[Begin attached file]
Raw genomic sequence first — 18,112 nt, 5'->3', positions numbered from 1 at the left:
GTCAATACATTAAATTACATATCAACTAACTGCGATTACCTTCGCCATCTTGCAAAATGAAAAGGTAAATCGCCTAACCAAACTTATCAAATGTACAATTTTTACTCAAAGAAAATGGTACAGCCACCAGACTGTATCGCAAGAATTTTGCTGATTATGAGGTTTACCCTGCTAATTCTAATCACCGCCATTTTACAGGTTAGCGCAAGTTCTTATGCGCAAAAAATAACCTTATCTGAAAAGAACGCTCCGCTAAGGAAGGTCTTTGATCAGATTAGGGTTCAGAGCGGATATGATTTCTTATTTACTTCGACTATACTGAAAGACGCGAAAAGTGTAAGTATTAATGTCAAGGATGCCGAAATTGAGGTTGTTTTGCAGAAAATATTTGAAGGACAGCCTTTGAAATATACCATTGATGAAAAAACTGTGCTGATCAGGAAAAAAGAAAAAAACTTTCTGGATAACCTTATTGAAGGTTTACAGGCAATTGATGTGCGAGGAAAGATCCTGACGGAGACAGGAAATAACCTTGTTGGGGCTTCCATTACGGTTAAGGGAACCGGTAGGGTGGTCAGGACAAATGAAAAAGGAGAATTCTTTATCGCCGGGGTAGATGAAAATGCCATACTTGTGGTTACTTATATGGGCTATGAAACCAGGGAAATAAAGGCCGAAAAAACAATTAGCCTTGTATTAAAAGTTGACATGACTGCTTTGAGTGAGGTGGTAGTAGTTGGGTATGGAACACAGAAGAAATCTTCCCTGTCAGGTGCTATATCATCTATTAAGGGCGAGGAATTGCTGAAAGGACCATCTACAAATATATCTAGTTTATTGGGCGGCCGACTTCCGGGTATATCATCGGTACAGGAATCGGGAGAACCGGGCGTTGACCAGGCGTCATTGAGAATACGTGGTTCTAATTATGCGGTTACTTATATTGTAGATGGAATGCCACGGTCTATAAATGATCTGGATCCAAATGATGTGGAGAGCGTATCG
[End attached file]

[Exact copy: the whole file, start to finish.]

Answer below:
Raw genomic sequence first — 18,112 nt, 5'->3', positions numbered from 1 at the left:
GTCAATACATTAAATTACATATCAACTAACTGCGATTACCTTCGCCATCTTGCAAAATGAAAAGGTAAATCGCCTAACCAAACTTATCAAATGTACAATTTTTACTCAAAGAAAATGGTACAGCCACCAGACTGTATCGCAAGAATTTTGCTGATTATGAGGTTTACCCTGCTAATTCTAATCACCGCCATTTTACAGGTTAGCGCAAGTTCTTATGCGCAAAAAATAACCTTATCTGAAAAGAACGCTCCGCTAAGGAAGGTCTTTGATCAGATTAGGGTTCAGAGCGGATATGATTTCTTATTTACTTCGACTATACTGAAAGACGCGAAAAGTGTAAGTATTAATGTCAAGGATGCCGAAATTGAGGTTGTTTTGCAGAAAATATTTGAAGGACAGCCTTTGAAATATACCATTGATGAAAAAACTGTGCTGATCAGGAAAAAAGAAAAAAACTTTCTGGATAACCTTATTGAAGGTTTACAGGCAATTGATGTGCGAGGAAAGATCCTGACGGAGACAGGAAATAACCTTGTTGGGGCTTCCATTACGGTTAAGGGAACCGGTAGGGTGGTCAGGACAAATGAAAAAGGAGAATTCTTTATCGCCGGGGTAGATGAAAATGCCATACTTGTGGTTACTTATATGGGCTATGAAACCAGGGAAATAAAGGCCGAAAAAACAATTAGCCTTGTATTAAAAGTTGACATGACTGCTTTGAGTGAGGTGGTAGTAGTTGGGTATGGAACACAGAAGAAATCTTCCCTGTCAGGTGCTATATCATCTATTAAGGGCGAGGAATTGCTGAAAGGACCATCTACAAATATATCTAGTTTATTGGGCGGCCGACTTCCGGGTATATCATCGGTACAGGAATCGGGAGAACCGGGCGTTGACCAGGCGTCATTGAGAATACGTGGTTCTAATTATGCGGTTACTTATATTGTAGATGGAATGCCACGGTCTATAAATGATCTGGATCCAAATGATGTGGAGAGCGTATCG